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The Challenge Remains for Escrow

The National Computing Centre's Daniel Dresner says it's time the standard for escrow is reanimated.

There's something deeply suspicious about source code escrow. Only Schrödinger's cat knows what's in the box. OK. So perhaps that's not entirely accurate because if it's done properly you know what's been archived. But like the Rumsfeld knowledge… do we know what's not there? And if you've done better you'll have made sure that you can compile and restore what you've squirreled away. But what with the threads and patches of operating systems and replacement kit – don't mention the 'C' word – who knows what the software will have to run on when it comes out on judgement day? Once upon a time the risk was managed with a consensus 'standard' published by the European Committee for Standardisation (CEN). The brontosaurus of bureaucracy evolved into the fleet-footed raptor of practicality. Escrow was de-risked for the user, the software developer and the escrow agent. Even the auditor knew what to look for.

It was a breakthrough at the time and represented the collective knowledge of escrow agents from the USA, Holland, France, Germany and the UK. It contained the collective knowledge but only the best practice; the escrow agent who would put anything away for money whether the licence was there or not was given short shrift. But the nice thing about standards is that when tacit knowledge is well captured in an explicit document, its release as second nature is a credit to that documentation. Effect: the documentation drifts into obscurity, becomes out of date and needs a sober eye and deep breath to untangle the reason from the vermicelli of change. There's something deeply reassuring about source code escrow but it's not just a clerical filing exercise. It needs the strict discipline of configuration management. Knowing the parts – what's there, what's not there, and where to find the difference. It requires the knowledge of users, developers, auditors and escrow agents. Come back CWA 13620 – its not escrow by numbers but it makes sure that everyone knows what to do. It reduces the technology risk...not insignificant with information technology.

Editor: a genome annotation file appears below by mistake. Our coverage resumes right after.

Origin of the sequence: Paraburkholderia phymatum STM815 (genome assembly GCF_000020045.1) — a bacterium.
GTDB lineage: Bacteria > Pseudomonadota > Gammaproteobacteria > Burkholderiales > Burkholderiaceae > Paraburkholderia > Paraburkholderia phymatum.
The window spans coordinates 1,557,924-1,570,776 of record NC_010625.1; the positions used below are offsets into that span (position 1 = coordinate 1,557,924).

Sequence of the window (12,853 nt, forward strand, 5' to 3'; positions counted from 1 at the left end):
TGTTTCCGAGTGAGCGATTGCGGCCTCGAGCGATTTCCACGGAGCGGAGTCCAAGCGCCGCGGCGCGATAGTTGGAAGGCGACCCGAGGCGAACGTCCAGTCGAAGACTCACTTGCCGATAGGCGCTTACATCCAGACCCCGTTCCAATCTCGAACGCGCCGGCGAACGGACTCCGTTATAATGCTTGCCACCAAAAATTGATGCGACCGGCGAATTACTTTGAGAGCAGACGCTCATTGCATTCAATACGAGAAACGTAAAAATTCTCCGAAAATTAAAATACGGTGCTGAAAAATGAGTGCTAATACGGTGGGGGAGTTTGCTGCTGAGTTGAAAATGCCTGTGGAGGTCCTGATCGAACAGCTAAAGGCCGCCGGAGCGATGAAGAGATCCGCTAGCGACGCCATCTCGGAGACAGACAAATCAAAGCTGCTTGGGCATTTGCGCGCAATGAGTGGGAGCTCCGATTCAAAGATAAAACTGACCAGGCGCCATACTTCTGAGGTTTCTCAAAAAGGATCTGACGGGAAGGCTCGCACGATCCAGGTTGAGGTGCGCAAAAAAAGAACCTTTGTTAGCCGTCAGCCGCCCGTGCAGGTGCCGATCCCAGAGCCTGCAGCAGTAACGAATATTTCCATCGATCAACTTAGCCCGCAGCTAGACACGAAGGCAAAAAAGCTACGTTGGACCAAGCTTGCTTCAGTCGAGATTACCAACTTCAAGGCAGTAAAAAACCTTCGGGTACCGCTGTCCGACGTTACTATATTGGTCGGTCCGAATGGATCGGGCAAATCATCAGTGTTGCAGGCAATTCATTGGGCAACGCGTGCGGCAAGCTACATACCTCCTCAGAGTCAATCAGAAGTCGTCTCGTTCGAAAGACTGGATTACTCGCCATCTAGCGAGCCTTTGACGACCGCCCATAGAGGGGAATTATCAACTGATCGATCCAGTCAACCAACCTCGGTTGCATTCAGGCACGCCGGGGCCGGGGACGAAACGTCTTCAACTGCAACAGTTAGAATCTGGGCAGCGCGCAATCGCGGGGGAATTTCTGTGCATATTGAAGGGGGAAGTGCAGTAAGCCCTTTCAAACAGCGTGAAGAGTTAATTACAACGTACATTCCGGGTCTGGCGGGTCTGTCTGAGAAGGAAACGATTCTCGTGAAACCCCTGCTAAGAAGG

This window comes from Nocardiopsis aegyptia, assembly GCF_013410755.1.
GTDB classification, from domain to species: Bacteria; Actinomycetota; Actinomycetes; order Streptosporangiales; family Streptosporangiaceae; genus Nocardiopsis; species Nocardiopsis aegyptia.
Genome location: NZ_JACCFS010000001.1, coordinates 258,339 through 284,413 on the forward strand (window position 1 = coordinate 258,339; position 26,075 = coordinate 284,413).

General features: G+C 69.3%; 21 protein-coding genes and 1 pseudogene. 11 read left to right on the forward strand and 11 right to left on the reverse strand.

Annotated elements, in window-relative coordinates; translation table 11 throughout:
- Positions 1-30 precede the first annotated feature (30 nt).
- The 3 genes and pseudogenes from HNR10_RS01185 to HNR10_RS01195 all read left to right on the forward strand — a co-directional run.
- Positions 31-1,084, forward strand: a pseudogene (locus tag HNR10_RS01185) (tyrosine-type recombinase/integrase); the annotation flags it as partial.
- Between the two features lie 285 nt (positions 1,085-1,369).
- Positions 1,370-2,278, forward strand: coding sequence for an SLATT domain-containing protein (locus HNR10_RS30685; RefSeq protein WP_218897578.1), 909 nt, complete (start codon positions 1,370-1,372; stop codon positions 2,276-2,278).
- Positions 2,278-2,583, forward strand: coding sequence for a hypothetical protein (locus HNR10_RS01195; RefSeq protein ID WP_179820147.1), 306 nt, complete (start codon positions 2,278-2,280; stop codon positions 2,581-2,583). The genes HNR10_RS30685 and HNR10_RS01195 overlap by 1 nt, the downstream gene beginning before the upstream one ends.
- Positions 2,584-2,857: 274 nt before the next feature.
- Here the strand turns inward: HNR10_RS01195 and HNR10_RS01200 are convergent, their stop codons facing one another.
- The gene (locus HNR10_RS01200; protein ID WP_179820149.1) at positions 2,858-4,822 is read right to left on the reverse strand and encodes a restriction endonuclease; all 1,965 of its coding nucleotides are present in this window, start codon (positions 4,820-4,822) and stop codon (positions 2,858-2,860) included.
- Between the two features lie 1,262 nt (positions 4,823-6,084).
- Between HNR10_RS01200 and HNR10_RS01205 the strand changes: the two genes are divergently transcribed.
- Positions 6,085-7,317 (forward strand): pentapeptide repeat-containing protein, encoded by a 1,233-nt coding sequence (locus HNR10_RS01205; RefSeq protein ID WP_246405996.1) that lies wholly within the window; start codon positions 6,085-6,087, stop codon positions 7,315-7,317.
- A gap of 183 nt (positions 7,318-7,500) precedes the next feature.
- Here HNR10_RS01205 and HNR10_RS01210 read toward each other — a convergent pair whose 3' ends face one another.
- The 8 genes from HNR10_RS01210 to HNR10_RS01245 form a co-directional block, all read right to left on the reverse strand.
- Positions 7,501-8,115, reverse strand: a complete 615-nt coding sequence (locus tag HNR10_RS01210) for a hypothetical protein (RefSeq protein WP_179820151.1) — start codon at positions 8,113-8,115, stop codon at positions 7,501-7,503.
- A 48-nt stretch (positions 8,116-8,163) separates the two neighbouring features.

CEN Workshop Agreement 13620 ESCROWGUIDE Source Code Escrow Guidelines for Acquirers, Developers, Escrow Agents and Quality Assessors was published in 1999. The challenge remains.
 

 

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